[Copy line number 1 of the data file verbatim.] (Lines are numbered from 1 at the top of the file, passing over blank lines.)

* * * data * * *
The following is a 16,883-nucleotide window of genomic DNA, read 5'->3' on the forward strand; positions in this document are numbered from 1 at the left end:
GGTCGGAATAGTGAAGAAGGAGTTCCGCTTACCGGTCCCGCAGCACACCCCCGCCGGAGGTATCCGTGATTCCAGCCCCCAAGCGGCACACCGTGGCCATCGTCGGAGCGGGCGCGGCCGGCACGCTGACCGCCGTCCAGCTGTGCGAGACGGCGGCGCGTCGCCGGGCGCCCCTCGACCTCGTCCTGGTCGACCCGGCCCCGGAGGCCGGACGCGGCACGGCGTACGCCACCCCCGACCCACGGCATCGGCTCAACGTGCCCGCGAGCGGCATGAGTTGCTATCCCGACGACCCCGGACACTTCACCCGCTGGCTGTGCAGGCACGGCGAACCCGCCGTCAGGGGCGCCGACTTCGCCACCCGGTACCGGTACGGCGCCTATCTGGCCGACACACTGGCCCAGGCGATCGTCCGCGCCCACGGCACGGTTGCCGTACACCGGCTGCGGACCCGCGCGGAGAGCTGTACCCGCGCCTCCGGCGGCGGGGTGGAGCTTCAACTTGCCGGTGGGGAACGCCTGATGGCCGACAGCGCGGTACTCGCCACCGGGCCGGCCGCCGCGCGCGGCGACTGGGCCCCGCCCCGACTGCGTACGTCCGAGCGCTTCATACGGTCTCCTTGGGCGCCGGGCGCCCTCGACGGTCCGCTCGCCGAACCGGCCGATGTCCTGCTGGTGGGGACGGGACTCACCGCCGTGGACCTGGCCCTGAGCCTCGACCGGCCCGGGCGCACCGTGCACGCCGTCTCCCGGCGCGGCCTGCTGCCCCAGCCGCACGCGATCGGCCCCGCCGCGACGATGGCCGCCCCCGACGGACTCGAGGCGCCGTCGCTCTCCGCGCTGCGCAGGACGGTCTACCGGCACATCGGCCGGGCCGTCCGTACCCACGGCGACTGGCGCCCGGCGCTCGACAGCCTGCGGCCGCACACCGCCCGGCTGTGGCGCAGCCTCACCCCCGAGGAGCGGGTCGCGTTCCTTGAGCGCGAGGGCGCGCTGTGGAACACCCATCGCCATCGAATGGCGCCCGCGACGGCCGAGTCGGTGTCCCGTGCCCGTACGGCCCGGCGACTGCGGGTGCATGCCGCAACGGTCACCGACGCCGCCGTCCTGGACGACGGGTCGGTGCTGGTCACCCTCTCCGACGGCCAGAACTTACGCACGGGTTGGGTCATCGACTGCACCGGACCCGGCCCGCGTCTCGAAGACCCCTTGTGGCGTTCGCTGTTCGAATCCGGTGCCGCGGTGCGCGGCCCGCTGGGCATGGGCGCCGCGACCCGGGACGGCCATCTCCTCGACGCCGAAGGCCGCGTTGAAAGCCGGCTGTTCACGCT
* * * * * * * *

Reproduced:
The following is a 16,883-nucleotide window of genomic DNA, read 5'->3' on the forward strand; positions in this document are numbered from 1 at the left end: